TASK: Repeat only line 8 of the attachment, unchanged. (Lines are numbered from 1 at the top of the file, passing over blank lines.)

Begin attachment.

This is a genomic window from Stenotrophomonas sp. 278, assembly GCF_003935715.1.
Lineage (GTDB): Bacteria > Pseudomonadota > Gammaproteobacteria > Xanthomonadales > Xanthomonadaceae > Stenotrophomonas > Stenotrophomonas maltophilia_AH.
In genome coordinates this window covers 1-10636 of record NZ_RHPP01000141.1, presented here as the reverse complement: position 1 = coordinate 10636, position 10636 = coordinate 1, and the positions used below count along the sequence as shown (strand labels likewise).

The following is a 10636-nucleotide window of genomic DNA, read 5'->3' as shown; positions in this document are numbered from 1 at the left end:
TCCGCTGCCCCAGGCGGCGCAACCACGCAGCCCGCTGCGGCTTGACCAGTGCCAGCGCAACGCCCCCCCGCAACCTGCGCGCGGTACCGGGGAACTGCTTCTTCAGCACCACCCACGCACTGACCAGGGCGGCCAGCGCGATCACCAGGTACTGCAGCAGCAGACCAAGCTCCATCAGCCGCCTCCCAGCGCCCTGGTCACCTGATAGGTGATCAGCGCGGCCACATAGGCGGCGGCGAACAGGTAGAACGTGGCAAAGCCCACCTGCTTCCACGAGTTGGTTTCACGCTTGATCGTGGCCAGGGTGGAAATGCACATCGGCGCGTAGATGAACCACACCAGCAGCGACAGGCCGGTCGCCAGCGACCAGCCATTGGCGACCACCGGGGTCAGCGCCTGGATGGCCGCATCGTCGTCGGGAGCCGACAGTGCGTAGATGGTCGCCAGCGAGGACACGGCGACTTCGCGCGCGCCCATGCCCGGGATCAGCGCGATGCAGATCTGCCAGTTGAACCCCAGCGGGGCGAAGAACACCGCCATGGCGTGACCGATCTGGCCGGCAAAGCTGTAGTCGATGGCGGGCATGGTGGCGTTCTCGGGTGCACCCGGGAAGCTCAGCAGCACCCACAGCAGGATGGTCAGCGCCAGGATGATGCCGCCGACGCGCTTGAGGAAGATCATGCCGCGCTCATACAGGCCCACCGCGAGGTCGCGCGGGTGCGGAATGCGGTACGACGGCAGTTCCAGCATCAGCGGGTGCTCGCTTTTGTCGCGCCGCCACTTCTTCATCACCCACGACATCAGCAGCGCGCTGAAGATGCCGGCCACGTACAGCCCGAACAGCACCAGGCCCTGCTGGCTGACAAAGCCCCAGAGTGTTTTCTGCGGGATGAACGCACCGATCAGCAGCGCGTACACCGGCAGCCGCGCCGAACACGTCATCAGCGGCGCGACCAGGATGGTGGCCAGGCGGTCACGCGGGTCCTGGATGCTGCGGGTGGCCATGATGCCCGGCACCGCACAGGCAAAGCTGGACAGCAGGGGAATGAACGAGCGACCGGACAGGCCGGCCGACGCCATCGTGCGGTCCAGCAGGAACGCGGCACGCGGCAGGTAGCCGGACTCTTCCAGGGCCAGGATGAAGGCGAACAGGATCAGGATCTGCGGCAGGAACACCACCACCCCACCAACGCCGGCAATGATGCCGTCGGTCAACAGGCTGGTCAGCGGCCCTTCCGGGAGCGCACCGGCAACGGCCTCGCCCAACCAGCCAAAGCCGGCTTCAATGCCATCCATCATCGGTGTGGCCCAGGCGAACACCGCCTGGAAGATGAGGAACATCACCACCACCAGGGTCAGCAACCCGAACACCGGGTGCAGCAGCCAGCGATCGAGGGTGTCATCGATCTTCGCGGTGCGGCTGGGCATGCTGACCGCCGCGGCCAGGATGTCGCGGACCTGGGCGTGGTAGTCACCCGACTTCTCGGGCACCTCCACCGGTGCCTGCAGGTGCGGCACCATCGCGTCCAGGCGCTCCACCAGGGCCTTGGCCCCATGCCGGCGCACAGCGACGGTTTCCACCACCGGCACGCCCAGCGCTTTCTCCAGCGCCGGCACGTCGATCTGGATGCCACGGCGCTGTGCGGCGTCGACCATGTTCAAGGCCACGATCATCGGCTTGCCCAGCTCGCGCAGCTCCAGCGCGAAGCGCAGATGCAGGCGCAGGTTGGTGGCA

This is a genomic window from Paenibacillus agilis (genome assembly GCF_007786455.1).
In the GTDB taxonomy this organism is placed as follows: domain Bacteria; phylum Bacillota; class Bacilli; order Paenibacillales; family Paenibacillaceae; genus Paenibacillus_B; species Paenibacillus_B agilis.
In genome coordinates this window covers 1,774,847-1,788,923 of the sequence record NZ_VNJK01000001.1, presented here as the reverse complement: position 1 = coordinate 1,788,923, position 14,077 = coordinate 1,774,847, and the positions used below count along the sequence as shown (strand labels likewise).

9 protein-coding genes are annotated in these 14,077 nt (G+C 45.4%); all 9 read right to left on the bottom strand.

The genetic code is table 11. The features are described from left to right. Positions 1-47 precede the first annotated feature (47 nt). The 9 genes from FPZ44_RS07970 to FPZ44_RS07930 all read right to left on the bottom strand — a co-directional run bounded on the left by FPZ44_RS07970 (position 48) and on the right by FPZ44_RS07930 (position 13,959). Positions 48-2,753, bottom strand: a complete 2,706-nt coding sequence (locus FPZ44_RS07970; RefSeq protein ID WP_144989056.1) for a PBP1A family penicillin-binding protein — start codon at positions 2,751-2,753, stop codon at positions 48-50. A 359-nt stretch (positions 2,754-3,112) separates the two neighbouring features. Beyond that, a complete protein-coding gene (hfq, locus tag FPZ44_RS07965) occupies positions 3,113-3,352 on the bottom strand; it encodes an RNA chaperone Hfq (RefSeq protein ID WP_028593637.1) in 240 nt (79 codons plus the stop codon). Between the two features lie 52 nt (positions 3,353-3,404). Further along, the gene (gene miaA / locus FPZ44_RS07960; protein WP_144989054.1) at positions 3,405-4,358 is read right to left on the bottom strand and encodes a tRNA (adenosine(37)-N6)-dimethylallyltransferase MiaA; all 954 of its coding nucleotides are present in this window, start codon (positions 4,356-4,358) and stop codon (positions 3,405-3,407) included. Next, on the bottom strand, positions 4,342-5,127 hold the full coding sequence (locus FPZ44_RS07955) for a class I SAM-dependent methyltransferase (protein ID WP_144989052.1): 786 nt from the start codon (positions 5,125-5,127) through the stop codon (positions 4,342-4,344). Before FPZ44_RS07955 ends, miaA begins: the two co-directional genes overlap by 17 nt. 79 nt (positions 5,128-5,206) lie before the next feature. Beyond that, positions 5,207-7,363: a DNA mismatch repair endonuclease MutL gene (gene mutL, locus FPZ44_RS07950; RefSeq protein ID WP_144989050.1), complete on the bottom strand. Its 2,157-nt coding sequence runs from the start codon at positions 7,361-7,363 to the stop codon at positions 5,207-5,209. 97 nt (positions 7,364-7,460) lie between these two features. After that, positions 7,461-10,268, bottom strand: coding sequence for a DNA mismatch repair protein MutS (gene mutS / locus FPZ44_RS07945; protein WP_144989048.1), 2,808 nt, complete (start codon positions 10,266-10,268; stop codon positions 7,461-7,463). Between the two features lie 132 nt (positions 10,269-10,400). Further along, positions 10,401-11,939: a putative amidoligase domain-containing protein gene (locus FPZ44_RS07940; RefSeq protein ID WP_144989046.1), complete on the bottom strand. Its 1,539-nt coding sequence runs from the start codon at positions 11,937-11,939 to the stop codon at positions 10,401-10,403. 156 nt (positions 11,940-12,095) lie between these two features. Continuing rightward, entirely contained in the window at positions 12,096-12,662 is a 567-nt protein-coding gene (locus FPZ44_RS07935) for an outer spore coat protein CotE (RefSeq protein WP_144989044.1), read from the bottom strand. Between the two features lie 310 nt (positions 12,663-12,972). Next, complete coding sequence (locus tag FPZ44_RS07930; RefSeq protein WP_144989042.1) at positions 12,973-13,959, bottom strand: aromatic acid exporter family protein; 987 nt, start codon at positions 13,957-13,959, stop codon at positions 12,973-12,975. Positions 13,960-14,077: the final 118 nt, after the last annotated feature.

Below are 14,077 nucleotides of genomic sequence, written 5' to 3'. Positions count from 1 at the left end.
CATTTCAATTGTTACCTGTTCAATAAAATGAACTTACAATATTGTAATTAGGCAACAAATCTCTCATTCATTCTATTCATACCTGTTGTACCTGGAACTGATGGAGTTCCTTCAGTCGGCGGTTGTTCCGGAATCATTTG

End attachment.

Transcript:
In genome coordinates this window covers 1,774,847-1,788,923 of the sequence record NZ_VNJK01000001.1, presented here as the reverse complement: position 1 = coordinate 1,788,923, position 14,077 = coordinate 1,774,847, and the positions used below count along the sequence as shown (strand labels likewise).